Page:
Sorry to hear that. My sister just diagnosed with CLL last week. She is 60 years old. I just started to read about it. She also was told by her doctor that she doesn't have to do anything now but doing blood test every 3 months. My understanding it that there is no cure for CLL but they can control it by Chemo or even bone marrow transplant if it is neccesary. But CLL is the best and th emost common kind of Leukemia. It is very slow growig process and people live with it for years. They just have to be tested often. The immune system is weaker than normal people so they have to be under watch by doctor to avoid any complication. The CLL happens in people more than 50 years old. This all I have found out by now. I am doing more research on line to find out more. I think she is doing a right thing. keeping her sprit up. You should be doing the same. Be there for her and spport her in any way. It would be all right as her doctor said. Norah
I am also sorry to hear about your sister. I was dx in 1996 with CLL. Never took it serious. I always felt fine. They usually start out with the w/w ( watch & wait). Then if needed they treat you... I w/w for a couple years. Then started some chemo in pill form went right on to work. Still I did not believe anything was wrong with me. I even had a 3 year remission. Alittle later my lymph nodes started to swell under my arms and I had to take some chemo in a IV. Still I went on to work . I never had any problems with the chemo's. I would take them and go home and do what I wanted to as usual. So your sister is doing the right things. You have to have a positive attitude. 10% of your brain tells your body when to walk, talk, stand & sit . Other 90% needs not to be under stress or depression. Different and new medicine is coming forth every day.. Have Faith
I am very sorry to hear about both of your situations. At the same time, I also can relate because my husband has CLL, too. He was diagnosed on 2/18/05....less than 2 months before our wedding.
Before I go on, I just wanted to clarify one thing about CLL. Even though it's called the "leukemia of elderly men"(or so I've read), considering it effects older males more often & the average age at time of diagnosis is 72 y/o(per the American Cancer Society), not every person who is diagnosed with CLL is "elderly", "male", or 50 y/o or older. In fact, my husband was only 43(!!!) when he was diagnosed in 2005.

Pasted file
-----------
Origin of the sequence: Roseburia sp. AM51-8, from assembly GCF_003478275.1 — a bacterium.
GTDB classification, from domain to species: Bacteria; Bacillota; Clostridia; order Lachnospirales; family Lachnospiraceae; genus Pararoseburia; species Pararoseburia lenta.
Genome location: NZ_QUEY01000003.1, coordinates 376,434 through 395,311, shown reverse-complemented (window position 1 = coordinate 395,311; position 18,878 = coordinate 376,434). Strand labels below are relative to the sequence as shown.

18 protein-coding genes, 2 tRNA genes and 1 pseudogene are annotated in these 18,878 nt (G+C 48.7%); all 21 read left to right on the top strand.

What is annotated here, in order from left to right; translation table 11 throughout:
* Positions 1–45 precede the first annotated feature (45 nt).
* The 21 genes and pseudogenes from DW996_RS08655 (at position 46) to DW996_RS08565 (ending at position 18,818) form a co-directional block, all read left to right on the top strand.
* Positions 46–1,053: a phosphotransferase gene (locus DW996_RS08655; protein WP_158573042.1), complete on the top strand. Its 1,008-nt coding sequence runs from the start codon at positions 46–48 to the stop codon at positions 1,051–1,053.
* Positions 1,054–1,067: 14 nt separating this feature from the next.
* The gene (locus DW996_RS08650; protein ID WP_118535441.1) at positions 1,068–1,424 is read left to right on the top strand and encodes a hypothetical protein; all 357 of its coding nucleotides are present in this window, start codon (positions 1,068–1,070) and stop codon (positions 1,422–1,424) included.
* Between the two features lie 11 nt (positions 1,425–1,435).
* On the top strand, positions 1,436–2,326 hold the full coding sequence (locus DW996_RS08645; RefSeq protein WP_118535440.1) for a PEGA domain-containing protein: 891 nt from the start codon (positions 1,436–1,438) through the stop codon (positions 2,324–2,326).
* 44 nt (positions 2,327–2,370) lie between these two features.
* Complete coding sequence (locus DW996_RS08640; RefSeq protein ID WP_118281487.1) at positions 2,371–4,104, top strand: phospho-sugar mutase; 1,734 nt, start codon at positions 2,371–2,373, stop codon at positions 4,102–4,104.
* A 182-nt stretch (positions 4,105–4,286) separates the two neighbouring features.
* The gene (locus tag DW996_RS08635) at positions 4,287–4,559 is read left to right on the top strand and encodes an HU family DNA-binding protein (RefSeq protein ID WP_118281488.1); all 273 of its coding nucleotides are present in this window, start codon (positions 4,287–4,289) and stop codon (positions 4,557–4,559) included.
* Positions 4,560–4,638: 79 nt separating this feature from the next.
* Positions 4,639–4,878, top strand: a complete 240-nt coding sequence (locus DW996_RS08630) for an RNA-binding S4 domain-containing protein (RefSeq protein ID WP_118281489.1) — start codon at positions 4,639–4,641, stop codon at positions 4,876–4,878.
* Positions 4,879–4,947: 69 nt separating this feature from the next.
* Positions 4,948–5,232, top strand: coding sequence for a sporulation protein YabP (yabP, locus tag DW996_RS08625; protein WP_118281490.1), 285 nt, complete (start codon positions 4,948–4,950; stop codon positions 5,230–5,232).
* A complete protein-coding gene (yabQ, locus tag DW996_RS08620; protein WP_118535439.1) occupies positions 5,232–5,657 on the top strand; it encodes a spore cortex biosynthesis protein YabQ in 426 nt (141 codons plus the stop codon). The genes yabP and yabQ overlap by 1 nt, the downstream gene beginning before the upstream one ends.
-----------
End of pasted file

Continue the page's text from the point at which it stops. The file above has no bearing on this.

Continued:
Also, while I understand the reasons for the "watch-and-wait" phase of treatment, please don't make the same mistake my husband & I did by believing your loved one's situation will go exactly like "the average case", or that the "watch-and-wait" thing will go on for a loooooonnnnnnnnggggggg time. When my husband was diagnosed, we were told by his oncologist, and verbatim, "Most patients don't need treatment for 10-15 years after being diagnosed". So one can understand & imagine our surprise when, just 6 weeks ago, we were told by this same oncologist that it was in my husband's "best interest" to begin a 6-8 month regimen of chemo and ASAP(like the following week) because of his enlarging spleen. My husband hadn't even been diagnosed 3 years yet, at that point!!
Lastly, I couldn't agree more with what whiskeysipper said about positive attitudes & decreasing the stress levels. The last thing our loved ones or their bodies need is to be under more unnecessary stress. Therefore, if we maintain our own positive & healthy attitudes, it will (hopefully) help our loved ones to do the same.
I was diagnosed with CLL in 2006, I am on a watch and wait programme. I have also suffered with chest/lung problems for which I was prescribed inhalers, antibiotics and steroids in the past. I am a 70year old female. I try to keep a positive mind and do Yoga twice weekly, I do feel that Yoga and positive thinking are helping and I have ceased using inhalers and have not had any chest infections for about a year. However I know that my CLL may change and I may need treatment in later years but I don't dwell on that! I am told that most people with CLL die with the condition, rather than from it. I was also told that CLL is the easiest form of Leukaemia to treat, not curable, but is treatable!
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